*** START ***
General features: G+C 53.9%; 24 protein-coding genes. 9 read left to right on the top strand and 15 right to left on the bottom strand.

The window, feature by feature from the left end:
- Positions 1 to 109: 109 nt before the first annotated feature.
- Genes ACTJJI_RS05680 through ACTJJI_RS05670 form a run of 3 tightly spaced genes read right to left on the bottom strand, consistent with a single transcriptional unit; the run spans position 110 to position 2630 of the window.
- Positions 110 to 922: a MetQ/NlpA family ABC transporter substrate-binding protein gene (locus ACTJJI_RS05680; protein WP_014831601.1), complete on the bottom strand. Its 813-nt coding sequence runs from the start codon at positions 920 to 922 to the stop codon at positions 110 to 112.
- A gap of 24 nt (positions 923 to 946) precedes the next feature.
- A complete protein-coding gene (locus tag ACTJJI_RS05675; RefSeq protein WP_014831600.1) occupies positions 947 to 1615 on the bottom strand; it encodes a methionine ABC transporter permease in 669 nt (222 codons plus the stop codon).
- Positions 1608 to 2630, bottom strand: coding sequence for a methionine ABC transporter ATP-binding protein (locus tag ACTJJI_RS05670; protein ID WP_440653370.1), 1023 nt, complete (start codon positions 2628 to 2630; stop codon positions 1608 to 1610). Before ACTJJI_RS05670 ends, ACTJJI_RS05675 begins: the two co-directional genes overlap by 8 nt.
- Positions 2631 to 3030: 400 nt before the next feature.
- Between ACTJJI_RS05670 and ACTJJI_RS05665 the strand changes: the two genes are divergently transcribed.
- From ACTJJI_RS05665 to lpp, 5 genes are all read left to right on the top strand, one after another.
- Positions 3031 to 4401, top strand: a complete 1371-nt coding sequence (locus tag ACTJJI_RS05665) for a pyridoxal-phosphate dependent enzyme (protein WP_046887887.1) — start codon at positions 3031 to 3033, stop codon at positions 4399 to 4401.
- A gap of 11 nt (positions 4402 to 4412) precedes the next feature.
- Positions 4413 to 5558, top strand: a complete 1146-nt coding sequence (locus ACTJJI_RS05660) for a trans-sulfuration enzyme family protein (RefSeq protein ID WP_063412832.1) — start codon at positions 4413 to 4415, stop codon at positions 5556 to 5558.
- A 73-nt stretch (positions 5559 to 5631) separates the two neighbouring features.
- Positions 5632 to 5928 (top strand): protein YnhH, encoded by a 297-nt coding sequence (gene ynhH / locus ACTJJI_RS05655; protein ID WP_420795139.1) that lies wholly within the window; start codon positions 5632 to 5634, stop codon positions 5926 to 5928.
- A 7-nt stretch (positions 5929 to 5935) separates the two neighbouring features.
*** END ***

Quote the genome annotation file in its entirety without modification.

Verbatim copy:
General features: G+C 53.9%; 24 protein-coding genes. 9 read left to right on the top strand and 15 right to left on the bottom strand.

The window, feature by feature from the left end:
- Positions 1 to 109: 109 nt before the first annotated feature.
- Genes ACTJJI_RS05680 through ACTJJI_RS05670 form a run of 3 tightly spaced genes read right to left on the bottom strand, consistent with a single transcriptional unit; the run spans position 110 to position 2630 of the window.
- Positions 110 to 922: a MetQ/NlpA family ABC transporter substrate-binding protein gene (locus ACTJJI_RS05680; protein WP_014831601.1), complete on the bottom strand. Its 813-nt coding sequence runs from the start codon at positions 920 to 922 to the stop codon at positions 110 to 112.
- A gap of 24 nt (positions 923 to 946) precedes the next feature.
- A complete protein-coding gene (locus tag ACTJJI_RS05675; RefSeq protein WP_014831600.1) occupies positions 947 to 1615 on the bottom strand; it encodes a methionine ABC transporter permease in 669 nt (222 codons plus the stop codon).
- Positions 1608 to 2630, bottom strand: coding sequence for a methionine ABC transporter ATP-binding protein (locus tag ACTJJI_RS05670; protein ID WP_440653370.1), 1023 nt, complete (start codon positions 2628 to 2630; stop codon positions 1608 to 1610). Before ACTJJI_RS05670 ends, ACTJJI_RS05675 begins: the two co-directional genes overlap by 8 nt.
- Positions 2631 to 3030: 400 nt before the next feature.
- Between ACTJJI_RS05670 and ACTJJI_RS05665 the strand changes: the two genes are divergently transcribed.
- From ACTJJI_RS05665 to lpp, 5 genes are all read left to right on the top strand, one after another.
- Positions 3031 to 4401, top strand: a complete 1371-nt coding sequence (locus tag ACTJJI_RS05665) for a pyridoxal-phosphate dependent enzyme (protein WP_046887887.1) — start codon at positions 3031 to 3033, stop codon at positions 4399 to 4401.
- A gap of 11 nt (positions 4402 to 4412) precedes the next feature.
- Positions 4413 to 5558, top strand: a complete 1146-nt coding sequence (locus ACTJJI_RS05660) for a trans-sulfuration enzyme family protein (RefSeq protein ID WP_063412832.1) — start codon at positions 4413 to 4415, stop codon at positions 5556 to 5558.
- A 73-nt stretch (positions 5559 to 5631) separates the two neighbouring features.
- Positions 5632 to 5928 (top strand): protein YnhH, encoded by a 297-nt coding sequence (gene ynhH / locus ACTJJI_RS05655; protein ID WP_420795139.1) that lies wholly within the window; start codon positions 5632 to 5634, stop codon positions 5926 to 5928.
- A 7-nt stretch (positions 5929 to 5935) separates the two neighbouring features.